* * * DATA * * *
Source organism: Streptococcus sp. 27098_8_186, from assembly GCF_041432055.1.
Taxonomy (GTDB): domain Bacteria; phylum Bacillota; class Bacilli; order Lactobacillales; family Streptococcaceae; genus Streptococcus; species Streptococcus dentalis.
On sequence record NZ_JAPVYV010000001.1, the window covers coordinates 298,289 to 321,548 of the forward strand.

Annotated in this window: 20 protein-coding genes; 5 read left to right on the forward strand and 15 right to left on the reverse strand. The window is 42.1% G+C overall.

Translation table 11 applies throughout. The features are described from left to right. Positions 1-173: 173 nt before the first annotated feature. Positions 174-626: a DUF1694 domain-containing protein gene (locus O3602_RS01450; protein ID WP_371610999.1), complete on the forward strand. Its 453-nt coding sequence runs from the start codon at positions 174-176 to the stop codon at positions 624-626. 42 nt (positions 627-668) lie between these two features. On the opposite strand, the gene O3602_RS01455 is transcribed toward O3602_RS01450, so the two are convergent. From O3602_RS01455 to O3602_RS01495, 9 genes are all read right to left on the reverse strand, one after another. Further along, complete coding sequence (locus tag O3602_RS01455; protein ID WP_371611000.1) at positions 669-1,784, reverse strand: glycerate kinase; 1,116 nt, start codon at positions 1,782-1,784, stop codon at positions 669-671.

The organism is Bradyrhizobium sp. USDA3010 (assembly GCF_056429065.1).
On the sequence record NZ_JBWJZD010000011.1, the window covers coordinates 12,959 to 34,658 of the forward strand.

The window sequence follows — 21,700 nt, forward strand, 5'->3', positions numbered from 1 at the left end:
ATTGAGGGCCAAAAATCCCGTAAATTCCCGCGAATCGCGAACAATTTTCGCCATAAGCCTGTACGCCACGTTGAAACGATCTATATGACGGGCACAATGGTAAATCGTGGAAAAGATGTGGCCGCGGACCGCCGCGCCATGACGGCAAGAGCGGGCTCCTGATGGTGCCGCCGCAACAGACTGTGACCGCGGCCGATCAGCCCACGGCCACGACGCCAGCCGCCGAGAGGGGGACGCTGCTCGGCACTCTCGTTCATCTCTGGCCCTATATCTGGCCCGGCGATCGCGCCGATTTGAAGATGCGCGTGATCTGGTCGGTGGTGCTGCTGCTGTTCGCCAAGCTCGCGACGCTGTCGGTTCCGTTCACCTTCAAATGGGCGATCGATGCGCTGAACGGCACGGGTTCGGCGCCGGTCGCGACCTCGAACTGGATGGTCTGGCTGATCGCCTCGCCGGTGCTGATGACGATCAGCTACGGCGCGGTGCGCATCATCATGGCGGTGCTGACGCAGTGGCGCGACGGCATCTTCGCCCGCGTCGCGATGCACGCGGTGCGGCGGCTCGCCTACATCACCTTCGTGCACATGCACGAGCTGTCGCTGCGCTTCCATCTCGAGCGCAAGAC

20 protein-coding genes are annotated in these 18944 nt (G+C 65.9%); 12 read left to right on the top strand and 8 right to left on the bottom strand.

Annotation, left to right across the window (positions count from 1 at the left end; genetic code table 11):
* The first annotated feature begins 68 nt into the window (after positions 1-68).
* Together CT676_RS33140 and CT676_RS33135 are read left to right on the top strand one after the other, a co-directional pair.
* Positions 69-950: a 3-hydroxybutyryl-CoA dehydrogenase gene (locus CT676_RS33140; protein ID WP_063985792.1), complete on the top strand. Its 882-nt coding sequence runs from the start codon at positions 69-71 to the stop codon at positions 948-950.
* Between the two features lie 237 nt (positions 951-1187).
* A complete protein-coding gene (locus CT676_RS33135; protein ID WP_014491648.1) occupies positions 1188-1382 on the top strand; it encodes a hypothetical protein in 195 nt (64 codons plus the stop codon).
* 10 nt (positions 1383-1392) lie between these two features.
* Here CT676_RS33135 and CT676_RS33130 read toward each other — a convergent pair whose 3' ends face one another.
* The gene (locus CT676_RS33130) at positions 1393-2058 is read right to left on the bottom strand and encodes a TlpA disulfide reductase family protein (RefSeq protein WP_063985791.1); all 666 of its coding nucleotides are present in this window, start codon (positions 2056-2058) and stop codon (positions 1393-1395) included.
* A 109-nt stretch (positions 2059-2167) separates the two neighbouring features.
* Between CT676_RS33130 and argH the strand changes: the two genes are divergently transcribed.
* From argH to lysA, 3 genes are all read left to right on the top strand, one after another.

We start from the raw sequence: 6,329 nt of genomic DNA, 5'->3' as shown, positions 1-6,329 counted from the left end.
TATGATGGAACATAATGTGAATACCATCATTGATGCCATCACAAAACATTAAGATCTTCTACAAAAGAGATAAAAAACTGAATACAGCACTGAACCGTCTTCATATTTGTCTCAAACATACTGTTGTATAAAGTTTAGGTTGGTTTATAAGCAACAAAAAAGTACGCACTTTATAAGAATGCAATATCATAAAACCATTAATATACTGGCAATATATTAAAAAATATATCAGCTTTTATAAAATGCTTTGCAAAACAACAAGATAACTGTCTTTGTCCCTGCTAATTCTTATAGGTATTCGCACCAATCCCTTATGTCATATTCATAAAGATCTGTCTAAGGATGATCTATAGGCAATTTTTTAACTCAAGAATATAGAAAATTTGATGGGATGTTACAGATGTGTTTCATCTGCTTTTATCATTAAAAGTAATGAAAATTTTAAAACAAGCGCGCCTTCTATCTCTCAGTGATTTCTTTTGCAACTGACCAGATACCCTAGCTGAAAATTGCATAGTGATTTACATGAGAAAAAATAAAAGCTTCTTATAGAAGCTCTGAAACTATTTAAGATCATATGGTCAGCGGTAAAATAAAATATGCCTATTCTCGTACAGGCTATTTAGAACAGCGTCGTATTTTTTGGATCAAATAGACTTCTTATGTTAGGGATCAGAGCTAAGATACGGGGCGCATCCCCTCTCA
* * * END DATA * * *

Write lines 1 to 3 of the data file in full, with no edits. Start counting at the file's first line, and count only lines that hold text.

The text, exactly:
Source organism: Streptococcus sp. 27098_8_186, from assembly GCF_041432055.1.
Taxonomy (GTDB): domain Bacteria; phylum Bacillota; class Bacilli; order Lactobacillales; family Streptococcaceae; genus Streptococcus; species Streptococcus dentalis.
On sequence record NZ_JAPVYV010000001.1, the window covers coordinates 298,289 to 321,548 of the forward strand.